Semi-trucks are integral to transportation and delivery in the United States. They’re everywhere and, unfortunately, they’re often involved with or the cause of some pretty grisly accidents. Over the past two decades, truck accidents have increased in occurrence by 20% and, according to the Federal Motor Carrier Safety Administration (FMCSA), in 2002 there were 4,897 individual deaths and 130,000 people injured because of crashes involving a large truck.
In the case of an accident in which the semi is at fault, who is liable—the trucker or the company who employs him? The short answer here is that the only way the company is held responsible is under the legal theory of “vicarious liability.” Some background before we define that.
More often than not anymore, many truckers are independent contractors who are not technically employed by any one company. They work on a job-by-job basis—much like how freelance writers are not employed by any one agency and just take work as it comes. The trucking industry as a whole is also leaning more toward the utilization of these independent contractors specifically because of the legalities involved. If the driver is an independent contractor and an accident occurs, then the driver is usually held accountable through his or her liability insurance carrier. This means that injuries, damages, and other compensation are handled through the individual driver’s insurance coverage rather than the company’s.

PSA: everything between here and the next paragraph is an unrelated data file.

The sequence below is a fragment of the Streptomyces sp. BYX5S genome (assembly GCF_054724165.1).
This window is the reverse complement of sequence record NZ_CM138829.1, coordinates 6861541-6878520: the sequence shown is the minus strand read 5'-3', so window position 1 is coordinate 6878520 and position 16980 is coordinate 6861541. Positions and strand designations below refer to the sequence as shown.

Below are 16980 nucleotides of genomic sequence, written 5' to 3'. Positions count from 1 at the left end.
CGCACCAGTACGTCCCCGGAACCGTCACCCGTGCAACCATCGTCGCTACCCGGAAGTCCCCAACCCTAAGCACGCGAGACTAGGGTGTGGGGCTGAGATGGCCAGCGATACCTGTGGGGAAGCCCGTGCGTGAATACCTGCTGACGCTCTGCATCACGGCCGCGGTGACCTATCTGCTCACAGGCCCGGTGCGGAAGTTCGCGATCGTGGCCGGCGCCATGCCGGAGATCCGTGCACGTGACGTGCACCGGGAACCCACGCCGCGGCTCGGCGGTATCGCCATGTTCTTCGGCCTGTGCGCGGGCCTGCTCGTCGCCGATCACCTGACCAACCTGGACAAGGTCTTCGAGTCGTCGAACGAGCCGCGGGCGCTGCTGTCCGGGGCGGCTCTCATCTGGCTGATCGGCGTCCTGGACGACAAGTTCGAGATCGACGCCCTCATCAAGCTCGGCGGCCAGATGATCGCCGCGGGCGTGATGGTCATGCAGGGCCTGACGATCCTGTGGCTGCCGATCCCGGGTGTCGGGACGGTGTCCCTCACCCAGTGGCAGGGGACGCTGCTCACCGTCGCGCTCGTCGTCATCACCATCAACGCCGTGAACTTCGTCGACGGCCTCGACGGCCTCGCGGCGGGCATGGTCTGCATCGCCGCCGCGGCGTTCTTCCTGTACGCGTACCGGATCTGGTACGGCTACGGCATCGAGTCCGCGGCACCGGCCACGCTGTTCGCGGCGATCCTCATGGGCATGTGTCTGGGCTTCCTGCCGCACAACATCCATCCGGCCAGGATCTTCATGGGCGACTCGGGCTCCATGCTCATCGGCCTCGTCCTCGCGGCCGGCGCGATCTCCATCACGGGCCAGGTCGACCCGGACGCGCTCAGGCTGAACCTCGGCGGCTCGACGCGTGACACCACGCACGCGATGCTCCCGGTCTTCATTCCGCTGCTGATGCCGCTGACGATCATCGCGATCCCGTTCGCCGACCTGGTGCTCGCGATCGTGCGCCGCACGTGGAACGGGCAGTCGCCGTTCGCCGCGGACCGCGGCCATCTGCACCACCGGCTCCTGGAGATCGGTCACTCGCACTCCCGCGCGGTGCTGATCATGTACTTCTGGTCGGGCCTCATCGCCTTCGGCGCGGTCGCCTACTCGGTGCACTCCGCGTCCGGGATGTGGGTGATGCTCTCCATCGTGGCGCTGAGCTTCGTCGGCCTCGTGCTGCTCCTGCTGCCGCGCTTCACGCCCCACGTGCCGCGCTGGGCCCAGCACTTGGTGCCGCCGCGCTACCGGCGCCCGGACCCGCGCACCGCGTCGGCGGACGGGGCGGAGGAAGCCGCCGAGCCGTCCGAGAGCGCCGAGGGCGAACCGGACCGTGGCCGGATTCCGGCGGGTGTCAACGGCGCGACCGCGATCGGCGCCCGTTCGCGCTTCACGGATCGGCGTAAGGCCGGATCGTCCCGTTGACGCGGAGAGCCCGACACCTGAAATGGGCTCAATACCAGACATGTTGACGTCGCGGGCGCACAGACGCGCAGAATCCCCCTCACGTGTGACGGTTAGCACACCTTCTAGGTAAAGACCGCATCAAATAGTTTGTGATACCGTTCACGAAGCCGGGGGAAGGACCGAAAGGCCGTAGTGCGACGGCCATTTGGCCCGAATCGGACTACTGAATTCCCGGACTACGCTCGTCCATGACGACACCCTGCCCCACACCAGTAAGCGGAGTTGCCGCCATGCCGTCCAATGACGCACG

Coming back to “vicarious liability,” the only way the company is legally responsible for a driver’s accident is if the driver is an employee of the company. Vicarious liability means that the company that hired the driver is liable for an accident as long as the driver was acting “in the scope of employment for the company” at the time of the accident.
For independent drivers injured in an accident, there are quite a few factors that play into whether or not that driver’s “employer” is liable, including:
- Does the trucking company establish “right to control” power over the driver’s work?
- Can the driver set his or her own hours or decline certain jobs?
- Does the company or the driver choose the routes?
- Is the driver required to wear a uniform?
- Does the driver have to attend required safety meetings or meet company standards?
- Can the driver contract with other trucking companies?
The short answer to this question of who holds responsibility in a semi-caused accident is that there’s a huge gray area between the driver and the company. Regardless of who’s to blame, if you’ve been in an accident caused by negligent operation of a semi, contact Boughter Sinak, LLC today. We are experienced trucking accident attorneys covering areas such as South Bend, Fort Wayne, Indianapolis and other places throughout the region.
Source: LHL Trial Lawyers